"Abisaab’s insightful study provides a breath of fresh air in the field. Juxtaposing oral histories with a range of other sources, he charts the radicalization of Lebanese working women and shows how their militancy—manifest in strikes, protests, and labor unrest—unsettles opponents as well as standard accounts of labor and women’s history. Militant Women of a Fragile Nation shakes up theoretical formulations on colonialism, feminism, labor, and the state, and should be read by those interested in working women and men in the Arab Middle East and elsewhere."—Beth Baron, author of Egypt as a Woman: Nationalism, Gender, and Politics
"A work of immense importance….It is an unparalleled account of the role of women in labor in the construction of the modern Lebanese state."—Irene Gendzier, Boston University
"This is a book of love. Malek Abisaab recovers the historical life of Lebanese working women, from the bucolic songs they sang to relieve backbreaking labor on 19th-century plantations to their heroic leadership in the fight for rights in 20th-century tobacco factories. Meticulously researched and passionately written, this book writes women back into Lebanese history and transforms our view of the country we thought we knew."—Elizabeth F. Thompson, University of Virginia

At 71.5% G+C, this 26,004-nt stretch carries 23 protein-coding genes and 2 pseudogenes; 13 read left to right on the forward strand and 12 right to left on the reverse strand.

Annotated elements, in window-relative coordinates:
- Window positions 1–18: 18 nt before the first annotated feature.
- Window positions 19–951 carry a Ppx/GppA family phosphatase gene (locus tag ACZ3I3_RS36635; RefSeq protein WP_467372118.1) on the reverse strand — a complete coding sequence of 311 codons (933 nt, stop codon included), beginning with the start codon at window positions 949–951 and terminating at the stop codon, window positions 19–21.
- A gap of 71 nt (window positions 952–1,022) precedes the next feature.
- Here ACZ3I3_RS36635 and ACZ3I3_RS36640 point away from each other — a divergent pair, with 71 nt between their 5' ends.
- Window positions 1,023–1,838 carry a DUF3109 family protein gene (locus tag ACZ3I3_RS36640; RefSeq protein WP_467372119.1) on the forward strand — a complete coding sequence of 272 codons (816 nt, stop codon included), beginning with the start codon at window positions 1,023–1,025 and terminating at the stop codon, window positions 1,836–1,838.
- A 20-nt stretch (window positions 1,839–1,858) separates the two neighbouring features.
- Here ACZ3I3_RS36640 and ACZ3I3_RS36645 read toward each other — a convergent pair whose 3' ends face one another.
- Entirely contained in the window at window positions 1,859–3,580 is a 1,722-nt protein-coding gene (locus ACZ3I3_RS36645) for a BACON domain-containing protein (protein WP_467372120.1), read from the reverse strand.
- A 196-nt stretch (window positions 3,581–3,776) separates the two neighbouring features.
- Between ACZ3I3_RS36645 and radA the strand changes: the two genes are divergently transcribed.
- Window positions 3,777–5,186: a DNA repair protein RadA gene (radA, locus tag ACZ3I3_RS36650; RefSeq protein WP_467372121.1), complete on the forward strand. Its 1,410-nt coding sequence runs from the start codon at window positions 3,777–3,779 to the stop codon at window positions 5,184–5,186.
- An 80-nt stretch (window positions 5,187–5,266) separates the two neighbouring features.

In Militant Women of a Fragile Nation, Malek Abisaab takes a gendered approach to labor conflicts, anti-colonial struggles, and citizenship in modern Lebanon. The author traces the conditions and experiences of women workers at the French Tobacco Monopoly. Challenging the prevailing assumptions about culturally inscribed roles for Middle Eastern women, the book highlights traditions of public activism and militancy among rural women which are in turn adapted to the spaces of the factory. Women employed distinct strategies involving kinship, sectarian, gender, and class ties to enhance their work conditions and social benefits. Drawing on extensive ethnographic data, the author convincingly argues that the condition of women can only be explained by exploring the shifting relationship between culture, societal arrangements, and economic settings. Abisaab’s richly detailed work illuminates the impact of class and gender in the transformation of modern Lebanon.
Malek Abisaab is assistant professor of history at McGill University. He has published numerous articles on the subject of gender and the Middle East.
6 x 9, 334 pages